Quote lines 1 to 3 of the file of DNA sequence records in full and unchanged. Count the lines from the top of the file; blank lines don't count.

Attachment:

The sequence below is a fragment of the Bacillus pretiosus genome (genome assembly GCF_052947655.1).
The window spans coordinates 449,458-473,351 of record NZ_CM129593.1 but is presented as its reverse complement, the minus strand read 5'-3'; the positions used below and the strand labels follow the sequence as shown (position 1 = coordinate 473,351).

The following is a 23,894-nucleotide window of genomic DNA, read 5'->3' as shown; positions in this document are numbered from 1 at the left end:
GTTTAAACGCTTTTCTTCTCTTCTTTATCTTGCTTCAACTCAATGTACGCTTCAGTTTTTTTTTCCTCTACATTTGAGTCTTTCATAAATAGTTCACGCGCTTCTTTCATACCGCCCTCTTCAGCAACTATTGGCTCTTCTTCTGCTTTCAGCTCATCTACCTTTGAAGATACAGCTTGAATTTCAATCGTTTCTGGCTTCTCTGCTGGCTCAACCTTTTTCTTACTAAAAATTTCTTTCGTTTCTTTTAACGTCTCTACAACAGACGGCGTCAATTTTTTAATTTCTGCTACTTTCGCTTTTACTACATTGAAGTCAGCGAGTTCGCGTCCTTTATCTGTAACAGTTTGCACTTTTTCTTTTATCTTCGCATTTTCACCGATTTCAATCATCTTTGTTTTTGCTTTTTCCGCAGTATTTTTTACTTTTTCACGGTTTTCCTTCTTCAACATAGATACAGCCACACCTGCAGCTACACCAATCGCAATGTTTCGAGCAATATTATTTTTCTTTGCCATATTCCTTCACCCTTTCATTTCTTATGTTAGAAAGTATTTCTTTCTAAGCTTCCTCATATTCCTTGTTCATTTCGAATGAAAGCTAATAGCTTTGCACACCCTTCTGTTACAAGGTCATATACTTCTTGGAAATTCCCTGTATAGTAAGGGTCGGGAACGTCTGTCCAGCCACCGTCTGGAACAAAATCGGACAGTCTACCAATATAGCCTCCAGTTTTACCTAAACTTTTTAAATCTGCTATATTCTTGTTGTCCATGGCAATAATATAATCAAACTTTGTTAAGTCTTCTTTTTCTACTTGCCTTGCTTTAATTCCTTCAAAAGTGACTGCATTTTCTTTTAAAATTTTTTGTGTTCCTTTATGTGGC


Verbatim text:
The sequence below is a fragment of the Bacillus pretiosus genome (genome assembly GCF_052947655.1).
The window spans coordinates 449,458-473,351 of record NZ_CM129593.1 but is presented as its reverse complement, the minus strand read 5'-3'; the positions used below and the strand labels follow the sequence as shown (position 1 = coordinate 473,351).

The following is a 23,894-nucleotide window of genomic DNA, read 5'->3' as shown; positions in this document are numbered from 1 at the left end: